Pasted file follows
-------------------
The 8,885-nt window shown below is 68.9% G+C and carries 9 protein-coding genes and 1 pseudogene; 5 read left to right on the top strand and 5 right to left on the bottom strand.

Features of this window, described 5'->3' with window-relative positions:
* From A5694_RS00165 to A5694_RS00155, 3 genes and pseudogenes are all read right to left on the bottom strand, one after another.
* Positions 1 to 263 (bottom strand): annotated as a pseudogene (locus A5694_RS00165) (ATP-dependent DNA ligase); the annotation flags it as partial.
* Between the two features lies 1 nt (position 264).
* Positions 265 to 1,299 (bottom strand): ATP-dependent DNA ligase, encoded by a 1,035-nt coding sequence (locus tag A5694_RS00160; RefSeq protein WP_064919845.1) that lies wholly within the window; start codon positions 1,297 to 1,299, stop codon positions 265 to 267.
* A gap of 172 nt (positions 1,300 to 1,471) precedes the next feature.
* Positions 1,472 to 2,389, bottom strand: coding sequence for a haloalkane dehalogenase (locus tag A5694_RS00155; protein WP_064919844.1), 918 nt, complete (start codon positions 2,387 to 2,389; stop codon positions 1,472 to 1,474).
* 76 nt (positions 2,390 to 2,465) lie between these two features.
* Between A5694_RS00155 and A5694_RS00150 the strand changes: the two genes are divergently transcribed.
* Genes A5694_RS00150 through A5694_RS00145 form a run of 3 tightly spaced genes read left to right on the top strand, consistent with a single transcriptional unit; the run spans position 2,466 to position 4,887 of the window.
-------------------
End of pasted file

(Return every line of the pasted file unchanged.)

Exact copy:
The 8,885-nt window shown below is 68.9% G+C and carries 9 protein-coding genes and 1 pseudogene; 5 read left to right on the top strand and 5 right to left on the bottom strand.

Features of this window, described 5'->3' with window-relative positions:
* From A5694_RS00165 to A5694_RS00155, 3 genes and pseudogenes are all read right to left on the bottom strand, one after another.
* Positions 1 to 263 (bottom strand): annotated as a pseudogene (locus A5694_RS00165) (ATP-dependent DNA ligase); the annotation flags it as partial.
* Between the two features lies 1 nt (position 264).
* Positions 265 to 1,299 (bottom strand): ATP-dependent DNA ligase, encoded by a 1,035-nt coding sequence (locus tag A5694_RS00160; RefSeq protein WP_064919845.1) that lies wholly within the window; start codon positions 1,297 to 1,299, stop codon positions 265 to 267.
* A gap of 172 nt (positions 1,300 to 1,471) precedes the next feature.
* Positions 1,472 to 2,389, bottom strand: coding sequence for a haloalkane dehalogenase (locus tag A5694_RS00155; protein WP_064919844.1), 918 nt, complete (start codon positions 2,387 to 2,389; stop codon positions 1,472 to 1,474).
* 76 nt (positions 2,390 to 2,465) lie between these two features.
* Between A5694_RS00155 and A5694_RS00150 the strand changes: the two genes are divergently transcribed.
* Genes A5694_RS00150 through A5694_RS00145 form a run of 3 tightly spaced genes read left to right on the top strand, consistent with a single transcriptional unit; the run spans position 2,466 to position 4,887 of the window.